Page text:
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Soft Fruit Varieties – Rich Variety Of Berries For The Garden

Not all berries are real soft fruit. Many species are called berries just because of their shape. In view of the large variety of different types of berries and soft fruit, it is not always easy to decide on the right shrubs.

Soft fruit that belongs in every garden

The most well-known berries and berries are:

  • currants
  • gooseberries
  • raspberries
  • blackberries
  • strawberries
  • blueberries

Currants

The real soft fruit comes in three different colors: red, black, and white. Red and white currants are sweet with a tart undertone, while black currants have a more tart flavor.

If you have enough space, plant all three varieties in the garden. Strain selection isn’t that important, as the aroma of the three main strains doesn’t differ much.

Gooseberries

They differ not only in size but also in color. There are green, whitish, yellowish, and reddish varieties, with the reddish being the sweetest. Some gooseberries are hairy. If you don’t like that, choose smooth varieties.

Raspberries

Raspberries come in three colors: red, yellow, and black. Strictly speaking, the fruits are not berries but are called berries because of their shape. The different varieties differ considerably in taste.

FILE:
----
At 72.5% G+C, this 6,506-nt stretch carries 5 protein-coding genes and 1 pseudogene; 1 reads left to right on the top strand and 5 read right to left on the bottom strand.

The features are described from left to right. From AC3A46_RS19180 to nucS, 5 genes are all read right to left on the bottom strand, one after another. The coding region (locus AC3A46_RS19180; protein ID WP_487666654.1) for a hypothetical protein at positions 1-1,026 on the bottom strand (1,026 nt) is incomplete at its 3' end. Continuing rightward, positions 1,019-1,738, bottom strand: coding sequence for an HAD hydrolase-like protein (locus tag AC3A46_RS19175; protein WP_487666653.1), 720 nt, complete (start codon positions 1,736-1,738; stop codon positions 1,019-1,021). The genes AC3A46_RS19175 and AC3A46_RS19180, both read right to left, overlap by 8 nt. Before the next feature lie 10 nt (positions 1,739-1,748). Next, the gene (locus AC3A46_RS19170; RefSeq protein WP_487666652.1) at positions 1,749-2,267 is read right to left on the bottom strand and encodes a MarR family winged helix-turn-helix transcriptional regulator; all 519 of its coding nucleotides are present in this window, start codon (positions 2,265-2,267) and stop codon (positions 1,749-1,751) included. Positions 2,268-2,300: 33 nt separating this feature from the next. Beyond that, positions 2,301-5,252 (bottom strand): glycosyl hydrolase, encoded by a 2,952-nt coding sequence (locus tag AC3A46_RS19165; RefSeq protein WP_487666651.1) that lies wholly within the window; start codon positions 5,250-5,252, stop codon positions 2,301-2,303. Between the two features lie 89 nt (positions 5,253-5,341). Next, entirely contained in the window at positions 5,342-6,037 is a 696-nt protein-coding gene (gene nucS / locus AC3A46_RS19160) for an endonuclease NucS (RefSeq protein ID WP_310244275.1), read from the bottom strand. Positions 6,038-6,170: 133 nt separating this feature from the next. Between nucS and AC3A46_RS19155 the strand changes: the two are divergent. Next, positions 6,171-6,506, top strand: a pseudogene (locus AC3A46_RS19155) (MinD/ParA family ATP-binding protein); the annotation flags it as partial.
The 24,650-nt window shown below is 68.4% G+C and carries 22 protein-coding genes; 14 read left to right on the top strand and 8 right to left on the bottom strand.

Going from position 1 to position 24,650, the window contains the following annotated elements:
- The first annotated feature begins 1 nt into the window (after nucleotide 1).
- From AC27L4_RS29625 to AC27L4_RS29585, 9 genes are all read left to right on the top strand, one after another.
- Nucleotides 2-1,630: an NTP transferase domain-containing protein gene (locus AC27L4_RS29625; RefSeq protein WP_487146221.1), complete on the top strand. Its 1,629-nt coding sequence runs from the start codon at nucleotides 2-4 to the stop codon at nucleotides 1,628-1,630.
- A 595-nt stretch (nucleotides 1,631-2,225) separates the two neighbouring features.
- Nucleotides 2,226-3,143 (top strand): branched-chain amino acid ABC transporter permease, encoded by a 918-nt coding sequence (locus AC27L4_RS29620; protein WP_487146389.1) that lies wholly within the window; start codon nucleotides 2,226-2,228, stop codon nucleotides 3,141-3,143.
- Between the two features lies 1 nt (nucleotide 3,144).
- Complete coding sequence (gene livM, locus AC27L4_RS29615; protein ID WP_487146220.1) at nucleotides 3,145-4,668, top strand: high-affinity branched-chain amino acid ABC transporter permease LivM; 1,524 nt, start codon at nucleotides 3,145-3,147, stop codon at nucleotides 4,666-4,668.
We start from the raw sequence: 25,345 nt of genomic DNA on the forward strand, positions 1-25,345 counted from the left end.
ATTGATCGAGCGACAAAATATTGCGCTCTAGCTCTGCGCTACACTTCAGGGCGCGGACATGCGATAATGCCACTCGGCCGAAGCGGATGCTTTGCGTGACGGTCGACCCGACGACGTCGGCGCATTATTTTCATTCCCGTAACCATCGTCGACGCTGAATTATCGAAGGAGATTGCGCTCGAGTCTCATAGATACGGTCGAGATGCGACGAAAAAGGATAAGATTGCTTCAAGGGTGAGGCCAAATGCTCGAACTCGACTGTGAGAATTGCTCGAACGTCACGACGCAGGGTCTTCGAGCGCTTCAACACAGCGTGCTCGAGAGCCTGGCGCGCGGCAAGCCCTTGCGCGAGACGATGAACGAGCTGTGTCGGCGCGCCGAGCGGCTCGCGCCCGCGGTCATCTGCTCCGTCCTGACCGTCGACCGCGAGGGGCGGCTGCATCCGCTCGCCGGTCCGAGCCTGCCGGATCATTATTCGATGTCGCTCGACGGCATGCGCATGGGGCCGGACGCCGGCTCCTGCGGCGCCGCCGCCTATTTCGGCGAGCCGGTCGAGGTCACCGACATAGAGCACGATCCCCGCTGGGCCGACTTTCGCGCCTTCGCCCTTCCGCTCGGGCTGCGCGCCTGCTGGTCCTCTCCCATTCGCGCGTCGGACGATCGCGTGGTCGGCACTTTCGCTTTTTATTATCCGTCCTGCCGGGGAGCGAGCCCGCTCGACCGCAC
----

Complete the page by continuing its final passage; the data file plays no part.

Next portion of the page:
Blackberries

Bramble bushes form long tendrils that grow very quickly. The blackberries are also not real berries. Care should be taken when planting in the garden, as the plants are difficult to keep in check. The choice of variety does not play a special role, since the taste differs only slightly.

Strawberries

The most popular berries in home gardens are actually stonecrops rather than berries. Unlike berry bushes, the much smaller plants are planted in rows in beds. There are many varieties of strawberries that differ in taste and size.

Blueberries

The real berries are usually only planted in the cultivated form in the garden. However, the taste can hardly be compared to forest blueberries. Blueberries need acidic soil and do not thrive well in all gardens. The choice of variety does not play a major role, at most the berries differ in size.

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Written by Emma Miller

I am a registered dietitian nutritionist and own a private nutrition practice, where I provide one-on-one nutritional counseling to patients. I specialize in chronic disease prevention/ management, vegan/ vegetarian nutrition, pre-natal/ postpartum nutrition, wellness coaching, medical nutrition therapy, and weight management.

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